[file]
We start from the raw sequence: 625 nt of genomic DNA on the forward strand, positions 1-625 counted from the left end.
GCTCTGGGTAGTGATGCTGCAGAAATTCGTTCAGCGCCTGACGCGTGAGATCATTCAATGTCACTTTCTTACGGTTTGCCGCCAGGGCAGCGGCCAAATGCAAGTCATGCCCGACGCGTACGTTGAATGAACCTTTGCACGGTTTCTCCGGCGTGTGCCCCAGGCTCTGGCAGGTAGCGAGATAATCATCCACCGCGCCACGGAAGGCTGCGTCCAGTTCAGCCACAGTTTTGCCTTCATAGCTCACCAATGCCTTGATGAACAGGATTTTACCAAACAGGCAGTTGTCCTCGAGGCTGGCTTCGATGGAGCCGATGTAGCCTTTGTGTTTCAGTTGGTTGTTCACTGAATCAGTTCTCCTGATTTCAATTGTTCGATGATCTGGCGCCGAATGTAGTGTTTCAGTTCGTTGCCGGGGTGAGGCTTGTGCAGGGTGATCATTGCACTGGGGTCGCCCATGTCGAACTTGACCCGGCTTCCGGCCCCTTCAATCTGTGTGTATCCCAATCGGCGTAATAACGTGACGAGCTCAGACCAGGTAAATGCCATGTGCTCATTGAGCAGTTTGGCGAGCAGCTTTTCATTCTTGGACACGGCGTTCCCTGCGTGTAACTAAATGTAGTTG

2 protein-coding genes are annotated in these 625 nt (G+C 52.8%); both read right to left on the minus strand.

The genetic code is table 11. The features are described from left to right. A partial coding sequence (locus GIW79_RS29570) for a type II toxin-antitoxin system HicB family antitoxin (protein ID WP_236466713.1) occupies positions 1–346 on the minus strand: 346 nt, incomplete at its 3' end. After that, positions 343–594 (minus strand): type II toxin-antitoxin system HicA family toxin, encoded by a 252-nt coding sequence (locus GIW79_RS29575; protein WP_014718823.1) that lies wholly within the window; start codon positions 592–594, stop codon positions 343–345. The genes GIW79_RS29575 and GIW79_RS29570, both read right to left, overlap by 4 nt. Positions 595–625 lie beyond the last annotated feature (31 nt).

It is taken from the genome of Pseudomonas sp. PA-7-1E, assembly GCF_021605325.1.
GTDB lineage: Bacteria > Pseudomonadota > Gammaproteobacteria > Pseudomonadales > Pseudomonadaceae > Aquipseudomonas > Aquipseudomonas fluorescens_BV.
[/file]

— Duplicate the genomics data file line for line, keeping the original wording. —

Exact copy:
We start from the raw sequence: 625 nt of genomic DNA on the forward strand, positions 1-625 counted from the left end.
GCTCTGGGTAGTGATGCTGCAGAAATTCGTTCAGCGCCTGACGCGTGAGATCATTCAATGTCACTTTCTTACGGTTTGCCGCCAGGGCAGCGGCCAAATGCAAGTCATGCCCGACGCGTACGTTGAATGAACCTTTGCACGGTTTCTCCGGCGTGTGCCCCAGGCTCTGGCAGGTAGCGAGATAATCATCCACCGCGCCACGGAAGGCTGCGTCCAGTTCAGCCACAGTTTTGCCTTCATAGCTCACCAATGCCTTGATGAACAGGATTTTACCAAACAGGCAGTTGTCCTCGAGGCTGGCTTCGATGGAGCCGATGTAGCCTTTGTGTTTCAGTTGGTTGTTCACTGAATCAGTTCTCCTGATTTCAATTGTTCGATGATCTGGCGCCGAATGTAGTGTTTCAGTTCGTTGCCGGGGTGAGGCTTGTGCAGGGTGATCATTGCACTGGGGTCGCCCATGTCGAACTTGACCCGGCTTCCGGCCCCTTCAATCTGTGTGTATCCCAATCGGCGTAATAACGTGACGAGCTCAGACCAGGTAAATGCCATGTGCTCATTGAGCAGTTTGGCGAGCAGCTTTTCATTCTTGGACACGGCGTTCCCTGCGTGTAACTAAATGTAGTTG

2 protein-coding genes are annotated in these 625 nt (G+C 52.8%); both read right to left on the minus strand.

The genetic code is table 11. The features are described from left to right. A partial coding sequence (locus GIW79_RS29570) for a type II toxin-antitoxin system HicB family antitoxin (protein ID WP_236466713.1) occupies positions 1–346 on the minus strand: 346 nt, incomplete at its 3' end. After that, positions 343–594 (minus strand): type II toxin-antitoxin system HicA family toxin, encoded by a 252-nt coding sequence (locus GIW79_RS29575; protein WP_014718823.1) that lies wholly within the window; start codon positions 592–594, stop codon positions 343–345. The genes GIW79_RS29575 and GIW79_RS29570, both read right to left, overlap by 4 nt. Positions 595–625 lie beyond the last annotated feature (31 nt).

It is taken from the genome of Pseudomonas sp. PA-7-1E, assembly GCF_021605325.1.
GTDB lineage: Bacteria > Pseudomonadota > Gammaproteobacteria > Pseudomonadales > Pseudomonadaceae > Aquipseudomonas > Aquipseudomonas fluorescens_BV.